Grieving the Loss of a Beloved Pet

Yes, I'm not ashamed to admit that I cried when Old Yeller died. Reading that book as a kid was almost more than I could handle. As a boy running along the shores of Catahoula Lake in central Louisiana, I have always had dogs as hunting companions, best friends, and guardians. I will never forget Huckelberry, a grayish berry-spotted Catahoula Cur dog following me on long hikes through the woods, watching me pole fish in the creek, and retrieving ducks during hunting season.

Animals have always been a major part of my life, except for those years in the military when it was not possible. Even so, I never knew how truly attached people can become to their pets until the loss of my little 10 yr. old sable-colored Sheltie named Newt on Halloween this year.

Around midnight he woke me up in a slight panic. Something told me this was the dreaded moment. Since being diagnosed with cancer and the X-rays revealing a growing tumor in his lungs, I knew it was only a matter of time before I would be without my best friend of all these years.

I got out of bed and held him in my arms. He stopped shaking and calmed down a bit. After 15 minutes, he started breathing heavily, so I gently placed him on the carpeted floor and lay beside him looking into his eyes and petting him. He seemed at peace, staring at me but struggling to breathe. I was helpless. He always came to me when something hurt over the years knowing that I would make it better - but not this time.

My heart was breaking of course, knowing these were the last few minutes I would have this precious little creature in my life. He labored for a while and then suddenly took one last small breath. He exhaled and it was over. My best friend had died. Suffice to say, this little dog knew how much I cared for him as he left this world. Old Yellow was nothing compared to this.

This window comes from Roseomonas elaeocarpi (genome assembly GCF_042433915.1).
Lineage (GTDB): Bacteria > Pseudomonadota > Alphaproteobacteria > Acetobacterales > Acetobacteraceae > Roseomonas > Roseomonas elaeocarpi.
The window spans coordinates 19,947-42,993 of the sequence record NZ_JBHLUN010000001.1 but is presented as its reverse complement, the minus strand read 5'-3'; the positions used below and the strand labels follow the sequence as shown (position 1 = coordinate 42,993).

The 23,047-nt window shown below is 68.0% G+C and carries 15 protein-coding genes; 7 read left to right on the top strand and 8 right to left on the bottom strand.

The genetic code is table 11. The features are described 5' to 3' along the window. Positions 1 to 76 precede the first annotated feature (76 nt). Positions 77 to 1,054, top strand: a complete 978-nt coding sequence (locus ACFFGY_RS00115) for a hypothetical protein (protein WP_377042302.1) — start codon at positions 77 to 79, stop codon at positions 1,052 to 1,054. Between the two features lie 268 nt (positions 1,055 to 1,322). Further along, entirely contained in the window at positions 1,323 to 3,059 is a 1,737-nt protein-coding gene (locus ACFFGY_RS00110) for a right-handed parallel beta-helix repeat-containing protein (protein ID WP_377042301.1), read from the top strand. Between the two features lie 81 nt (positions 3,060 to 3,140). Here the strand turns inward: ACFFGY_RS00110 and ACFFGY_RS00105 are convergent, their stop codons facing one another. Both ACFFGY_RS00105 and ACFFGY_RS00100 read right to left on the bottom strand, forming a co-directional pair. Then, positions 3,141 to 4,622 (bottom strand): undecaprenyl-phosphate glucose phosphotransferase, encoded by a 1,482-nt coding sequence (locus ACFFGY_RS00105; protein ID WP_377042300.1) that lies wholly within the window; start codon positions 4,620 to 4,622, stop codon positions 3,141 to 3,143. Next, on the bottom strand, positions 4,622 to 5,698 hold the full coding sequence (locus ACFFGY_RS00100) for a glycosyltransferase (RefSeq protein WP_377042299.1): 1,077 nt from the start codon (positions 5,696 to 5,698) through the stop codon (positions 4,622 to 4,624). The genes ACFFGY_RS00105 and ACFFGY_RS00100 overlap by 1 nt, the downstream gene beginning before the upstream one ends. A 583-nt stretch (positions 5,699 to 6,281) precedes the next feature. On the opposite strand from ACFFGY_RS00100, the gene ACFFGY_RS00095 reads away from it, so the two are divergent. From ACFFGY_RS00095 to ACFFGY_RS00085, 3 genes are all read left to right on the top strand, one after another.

I sat up all night thinking of the little things he would do, including waking me up on the sofa late at night when I would fall asleep in front of the TV, telling me that I should be in bed. Or letting me know it was time to toss the Frisbee by placing it carefully in my path in the house so that I would find it. And every afternoon welcoming me home with an infectious energy providing stress relief and a smile to my face.

This emotional creature grew to love and depend upon me, as much I loved him. Not only was he part of my family, but my extended family loved him as well. My parents and my sister more or less treated him as my child - essentially, he was.

The morning after Newt passed away, I struggled with how to handle his burial. After searching the web and discovering that I was certainly not alone in grieving the loss of a dear pet, I decided that the burial and memorial should reflect what he meant to me. My parents agreed to let me bury him under the dogwood trees, up the hill from a small creek on their property. I purchased a large thick-plastic container with locking handles instead of building a wooden box. After lining the interior with a velvet blanket, I carefully laid him inside. I arranged some pictures, stuffed animals, flowers, and a note inside, and lowered the container into the shoulder-high hole.

That was a few weeks ago now, and I still miss him each day. He had become a major fixture in my life. After talking with friends and family, I understand now that it can be like loosing a child. Elderly persons who have pets as their only companions, children who have grown up with close pets, and those who treat dogs as members of their families, can all experience very deep feelings of grief and loss.

Part of living is dying, and only time can remove the sting of death from our hearts and minds. This broken-hearted writer is asking you not to underestimate the level of grief a friend or relative can experience when loosing a special pet. I have always thought that how someone treats animals reflects how they treat people too. I can never replace what he meant to me nor will I try. Newt was greatly loved and will be forever missed.

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